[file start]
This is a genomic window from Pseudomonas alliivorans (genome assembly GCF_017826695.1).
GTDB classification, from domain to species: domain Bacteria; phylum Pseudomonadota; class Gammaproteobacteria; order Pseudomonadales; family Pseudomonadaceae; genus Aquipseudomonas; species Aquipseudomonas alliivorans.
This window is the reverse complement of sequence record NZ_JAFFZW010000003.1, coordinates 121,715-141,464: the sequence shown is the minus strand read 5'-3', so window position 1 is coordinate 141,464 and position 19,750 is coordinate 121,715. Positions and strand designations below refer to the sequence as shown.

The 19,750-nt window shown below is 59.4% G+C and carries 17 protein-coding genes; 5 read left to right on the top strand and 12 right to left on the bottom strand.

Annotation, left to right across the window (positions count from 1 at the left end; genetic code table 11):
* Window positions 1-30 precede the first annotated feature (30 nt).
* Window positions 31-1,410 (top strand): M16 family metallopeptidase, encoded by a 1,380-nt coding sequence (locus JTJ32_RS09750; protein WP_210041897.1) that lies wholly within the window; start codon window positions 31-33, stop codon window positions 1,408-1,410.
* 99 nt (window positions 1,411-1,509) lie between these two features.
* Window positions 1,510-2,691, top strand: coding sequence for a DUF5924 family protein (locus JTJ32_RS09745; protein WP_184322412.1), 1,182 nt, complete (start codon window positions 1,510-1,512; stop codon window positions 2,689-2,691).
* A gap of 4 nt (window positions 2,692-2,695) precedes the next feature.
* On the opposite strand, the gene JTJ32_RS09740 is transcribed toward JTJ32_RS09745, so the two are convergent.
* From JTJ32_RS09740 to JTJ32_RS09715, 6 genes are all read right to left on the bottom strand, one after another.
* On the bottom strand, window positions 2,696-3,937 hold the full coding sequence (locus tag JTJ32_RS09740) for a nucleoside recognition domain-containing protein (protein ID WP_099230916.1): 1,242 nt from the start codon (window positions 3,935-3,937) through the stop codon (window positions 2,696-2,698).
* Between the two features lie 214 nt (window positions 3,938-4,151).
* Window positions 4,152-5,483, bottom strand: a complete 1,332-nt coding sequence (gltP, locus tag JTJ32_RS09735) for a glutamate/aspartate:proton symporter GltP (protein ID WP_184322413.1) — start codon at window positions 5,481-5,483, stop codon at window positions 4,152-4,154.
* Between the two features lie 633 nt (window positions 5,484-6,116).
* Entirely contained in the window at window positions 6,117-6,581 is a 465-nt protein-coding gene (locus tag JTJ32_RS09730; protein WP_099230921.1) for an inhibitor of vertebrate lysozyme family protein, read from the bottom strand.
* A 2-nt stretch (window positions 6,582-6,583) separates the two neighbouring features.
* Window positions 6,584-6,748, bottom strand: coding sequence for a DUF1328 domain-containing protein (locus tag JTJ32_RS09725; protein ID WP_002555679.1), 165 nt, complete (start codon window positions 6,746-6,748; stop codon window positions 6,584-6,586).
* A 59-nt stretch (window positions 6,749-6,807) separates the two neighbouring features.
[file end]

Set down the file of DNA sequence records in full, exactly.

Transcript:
This is a genomic window from Pseudomonas alliivorans (genome assembly GCF_017826695.1).
GTDB classification, from domain to species: domain Bacteria; phylum Pseudomonadota; class Gammaproteobacteria; order Pseudomonadales; family Pseudomonadaceae; genus Aquipseudomonas; species Aquipseudomonas alliivorans.
This window is the reverse complement of sequence record NZ_JAFFZW010000003.1, coordinates 121,715-141,464: the sequence shown is the minus strand read 5'-3', so window position 1 is coordinate 141,464 and position 19,750 is coordinate 121,715. Positions and strand designations below refer to the sequence as shown.

The 19,750-nt window shown below is 59.4% G+C and carries 17 protein-coding genes; 5 read left to right on the top strand and 12 right to left on the bottom strand.

Annotation, left to right across the window (positions count from 1 at the left end; genetic code table 11):
* Window positions 1-30 precede the first annotated feature (30 nt).
* Window positions 31-1,410 (top strand): M16 family metallopeptidase, encoded by a 1,380-nt coding sequence (locus JTJ32_RS09750; protein WP_210041897.1) that lies wholly within the window; start codon window positions 31-33, stop codon window positions 1,408-1,410.
* 99 nt (window positions 1,411-1,509) lie between these two features.
* Window positions 1,510-2,691, top strand: coding sequence for a DUF5924 family protein (locus JTJ32_RS09745; protein WP_184322412.1), 1,182 nt, complete (start codon window positions 1,510-1,512; stop codon window positions 2,689-2,691).
* A gap of 4 nt (window positions 2,692-2,695) precedes the next feature.
* On the opposite strand, the gene JTJ32_RS09740 is transcribed toward JTJ32_RS09745, so the two are convergent.
* From JTJ32_RS09740 to JTJ32_RS09715, 6 genes are all read right to left on the bottom strand, one after another.
* On the bottom strand, window positions 2,696-3,937 hold the full coding sequence (locus tag JTJ32_RS09740) for a nucleoside recognition domain-containing protein (protein ID WP_099230916.1): 1,242 nt from the start codon (window positions 3,935-3,937) through the stop codon (window positions 2,696-2,698).
* Between the two features lie 214 nt (window positions 3,938-4,151).
* Window positions 4,152-5,483, bottom strand: a complete 1,332-nt coding sequence (gltP, locus tag JTJ32_RS09735) for a glutamate/aspartate:proton symporter GltP (protein ID WP_184322413.1) — start codon at window positions 5,481-5,483, stop codon at window positions 4,152-4,154.
* Between the two features lie 633 nt (window positions 5,484-6,116).
* Entirely contained in the window at window positions 6,117-6,581 is a 465-nt protein-coding gene (locus tag JTJ32_RS09730; protein WP_099230921.1) for an inhibitor of vertebrate lysozyme family protein, read from the bottom strand.
* A 2-nt stretch (window positions 6,582-6,583) separates the two neighbouring features.
* Window positions 6,584-6,748, bottom strand: coding sequence for a DUF1328 domain-containing protein (locus tag JTJ32_RS09725; protein ID WP_002555679.1), 165 nt, complete (start codon window positions 6,746-6,748; stop codon window positions 6,584-6,586).
* A 59-nt stretch (window positions 6,749-6,807) separates the two neighbouring features.